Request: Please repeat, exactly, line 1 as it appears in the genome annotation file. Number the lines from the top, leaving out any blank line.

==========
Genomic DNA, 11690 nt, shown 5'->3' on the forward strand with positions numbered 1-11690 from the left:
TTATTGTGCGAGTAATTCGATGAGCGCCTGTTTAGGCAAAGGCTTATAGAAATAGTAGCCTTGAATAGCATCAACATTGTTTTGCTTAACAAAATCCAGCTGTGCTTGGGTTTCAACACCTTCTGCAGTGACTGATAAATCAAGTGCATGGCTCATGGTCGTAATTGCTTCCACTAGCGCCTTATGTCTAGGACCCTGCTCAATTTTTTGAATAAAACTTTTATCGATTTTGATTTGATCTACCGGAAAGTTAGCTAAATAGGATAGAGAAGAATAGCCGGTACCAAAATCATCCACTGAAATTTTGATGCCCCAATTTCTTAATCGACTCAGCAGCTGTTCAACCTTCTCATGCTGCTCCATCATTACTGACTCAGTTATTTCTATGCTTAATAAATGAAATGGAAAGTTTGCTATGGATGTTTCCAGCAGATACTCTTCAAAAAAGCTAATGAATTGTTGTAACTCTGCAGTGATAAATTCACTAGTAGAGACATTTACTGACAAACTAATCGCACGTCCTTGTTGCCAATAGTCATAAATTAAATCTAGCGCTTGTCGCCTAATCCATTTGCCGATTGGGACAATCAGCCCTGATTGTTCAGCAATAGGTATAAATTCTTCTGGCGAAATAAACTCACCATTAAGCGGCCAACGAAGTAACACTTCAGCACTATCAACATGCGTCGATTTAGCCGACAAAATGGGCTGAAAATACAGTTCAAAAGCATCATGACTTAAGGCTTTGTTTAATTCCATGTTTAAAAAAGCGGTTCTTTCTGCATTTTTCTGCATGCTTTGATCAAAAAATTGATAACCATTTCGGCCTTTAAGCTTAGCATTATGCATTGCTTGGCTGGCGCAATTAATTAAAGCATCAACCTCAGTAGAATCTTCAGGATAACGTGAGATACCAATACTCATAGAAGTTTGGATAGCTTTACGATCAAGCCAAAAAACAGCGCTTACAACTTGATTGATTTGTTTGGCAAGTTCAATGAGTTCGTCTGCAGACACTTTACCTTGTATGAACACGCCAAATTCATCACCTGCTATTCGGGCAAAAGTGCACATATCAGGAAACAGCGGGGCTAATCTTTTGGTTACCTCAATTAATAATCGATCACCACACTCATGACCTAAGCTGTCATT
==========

Genomic DNA, 11690 nt, shown 5'->3' on the forward strand with positions numbered 1-11690 from the left: